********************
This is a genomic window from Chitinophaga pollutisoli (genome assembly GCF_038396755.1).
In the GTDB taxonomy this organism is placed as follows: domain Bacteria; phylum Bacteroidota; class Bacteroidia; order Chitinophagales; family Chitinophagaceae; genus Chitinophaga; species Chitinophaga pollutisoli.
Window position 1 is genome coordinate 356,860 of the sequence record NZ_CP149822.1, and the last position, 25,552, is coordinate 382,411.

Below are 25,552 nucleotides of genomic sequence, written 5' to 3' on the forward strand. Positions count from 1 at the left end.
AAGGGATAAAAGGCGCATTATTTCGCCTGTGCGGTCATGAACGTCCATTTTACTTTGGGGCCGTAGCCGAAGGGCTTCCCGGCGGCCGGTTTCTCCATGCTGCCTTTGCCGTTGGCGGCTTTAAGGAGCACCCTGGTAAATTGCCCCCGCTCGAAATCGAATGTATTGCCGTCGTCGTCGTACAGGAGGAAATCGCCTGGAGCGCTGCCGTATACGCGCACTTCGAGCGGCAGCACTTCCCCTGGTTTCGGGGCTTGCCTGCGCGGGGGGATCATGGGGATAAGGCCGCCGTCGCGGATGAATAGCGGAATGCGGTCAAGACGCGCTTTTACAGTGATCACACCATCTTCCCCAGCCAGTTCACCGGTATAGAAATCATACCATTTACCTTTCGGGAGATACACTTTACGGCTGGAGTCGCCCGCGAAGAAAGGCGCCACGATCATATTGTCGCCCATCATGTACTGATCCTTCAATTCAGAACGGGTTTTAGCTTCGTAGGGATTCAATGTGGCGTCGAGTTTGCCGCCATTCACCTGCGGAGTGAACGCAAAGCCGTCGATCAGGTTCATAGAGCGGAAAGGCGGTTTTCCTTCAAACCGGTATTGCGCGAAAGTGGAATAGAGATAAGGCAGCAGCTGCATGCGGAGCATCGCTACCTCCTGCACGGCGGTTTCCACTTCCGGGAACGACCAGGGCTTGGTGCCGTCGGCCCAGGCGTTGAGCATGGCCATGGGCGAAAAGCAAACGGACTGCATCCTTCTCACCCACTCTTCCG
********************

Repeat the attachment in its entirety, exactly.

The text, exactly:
This is a genomic window from Chitinophaga pollutisoli (genome assembly GCF_038396755.1).
In the GTDB taxonomy this organism is placed as follows: domain Bacteria; phylum Bacteroidota; class Bacteroidia; order Chitinophagales; family Chitinophagaceae; genus Chitinophaga; species Chitinophaga pollutisoli.
Window position 1 is genome coordinate 356,860 of the sequence record NZ_CP149822.1, and the last position, 25,552, is coordinate 382,411.

Below are 25,552 nucleotides of genomic sequence, written 5' to 3' on the forward strand. Positions count from 1 at the left end.
AAGGGATAAAAGGCGCATTATTTCGCCTGTGCGGTCATGAACGTCCATTTTACTTTGGGGCCGTAGCCGAAGGGCTTCCCGGCGGCCGGTTTCTCCATGCTGCCTTTGCCGTTGGCGGCTTTAAGGAGCACCCTGGTAAATTGCCCCCGCTCGAAATCGAATGTATTGCCGTCGTCGTCGTACAGGAGGAAATCGCCTGGAGCGCTGCCGTATACGCGCACTTCGAGCGGCAGCACTTCCCCTGGTTTCGGGGCTTGCCTGCGCGGGGGGATCATGGGGATAAGGCCGCCGTCGCGGATGAATAGCGGAATGCGGTCAAGACGCGCTTTTACAGTGATCACACCATCTTCCCCAGCCAGTTCACCGGTATAGAAATCATACCATTTACCTTTCGGGAGATACACTTTACGGCTGGAGTCGCCCGCGAAGAAAGGCGCCACGATCATATTGTCGCCCATCATGTACTGATCCTTCAATTCAGAACGGGTTTTAGCTTCGTAGGGATTCAATGTGGCGTCGAGTTTGCCGCCATTCACCTGCGGAGTGAACGCAAAGCCGTCGATCAGGTTCATAGAGCGGAAAGGCGGTTTTCCTTCAAACCGGTATTGCGCGAAAGTGGAATAGAGATAAGGCAGCAGCTGCATGCGGAGCATCGCTACCTCCTGCACGGCGGTTTCCACTTCCGGGAACGACCAGGGCTTGGTGCCGTCGGCCCAGGCGTTGAGCATGGCCATGGGCGAAAAGCAAACGGACTGCATCCTTCTCACCCACTCTTCCG